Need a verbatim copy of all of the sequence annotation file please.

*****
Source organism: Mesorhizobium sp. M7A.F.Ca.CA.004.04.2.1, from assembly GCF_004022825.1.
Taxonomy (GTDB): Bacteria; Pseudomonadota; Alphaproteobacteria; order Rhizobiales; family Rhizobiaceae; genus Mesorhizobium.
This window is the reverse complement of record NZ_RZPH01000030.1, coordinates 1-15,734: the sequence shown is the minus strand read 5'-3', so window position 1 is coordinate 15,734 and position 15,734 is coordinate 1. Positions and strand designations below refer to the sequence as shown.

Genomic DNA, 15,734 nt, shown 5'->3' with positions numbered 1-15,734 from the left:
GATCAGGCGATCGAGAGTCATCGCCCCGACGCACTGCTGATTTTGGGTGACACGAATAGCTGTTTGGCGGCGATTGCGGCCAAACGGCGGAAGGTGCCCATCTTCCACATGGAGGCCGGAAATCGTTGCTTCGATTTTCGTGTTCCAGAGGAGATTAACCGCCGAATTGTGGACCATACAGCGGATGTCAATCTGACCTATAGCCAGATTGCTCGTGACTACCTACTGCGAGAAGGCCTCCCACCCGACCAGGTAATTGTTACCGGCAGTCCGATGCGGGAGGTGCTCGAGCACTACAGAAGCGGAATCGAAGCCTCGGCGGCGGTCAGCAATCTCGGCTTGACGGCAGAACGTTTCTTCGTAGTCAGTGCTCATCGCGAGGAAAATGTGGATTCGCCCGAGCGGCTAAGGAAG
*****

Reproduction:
Source organism: Mesorhizobium sp. M7A.F.Ca.CA.004.04.2.1, from assembly GCF_004022825.1.
Taxonomy (GTDB): Bacteria; Pseudomonadota; Alphaproteobacteria; order Rhizobiales; family Rhizobiaceae; genus Mesorhizobium.
This window is the reverse complement of record NZ_RZPH01000030.1, coordinates 1-15,734: the sequence shown is the minus strand read 5'-3', so window position 1 is coordinate 15,734 and position 15,734 is coordinate 1. Positions and strand designations below refer to the sequence as shown.

Genomic DNA, 15,734 nt, shown 5'->3' with positions numbered 1-15,734 from the left:
GATCAGGCGATCGAGAGTCATCGCCCCGACGCACTGCTGATTTTGGGTGACACGAATAGCTGTTTGGCGGCGATTGCGGCCAAACGGCGGAAGGTGCCCATCTTCCACATGGAGGCCGGAAATCGTTGCTTCGATTTTCGTGTTCCAGAGGAGATTAACCGCCGAATTGTGGACCATACAGCGGATGTCAATCTGACCTATAGCCAGATTGCTCGTGACTACCTACTGCGAGAAGGCCTCCCACCCGACCAGGTAATTGTTACCGGCAGTCCGATGCGGGAGGTGCTCGAGCACTACAGAAGCGGAATCGAAGCCTCGGCGGCGGTCAGCAATCTCGGCTTGACGGCAGAACGTTTCTTCGTAGTCAGTGCTCATCGCGAGGAAAATGTGGATTCGCCCGAGCGGCTAAGGAAG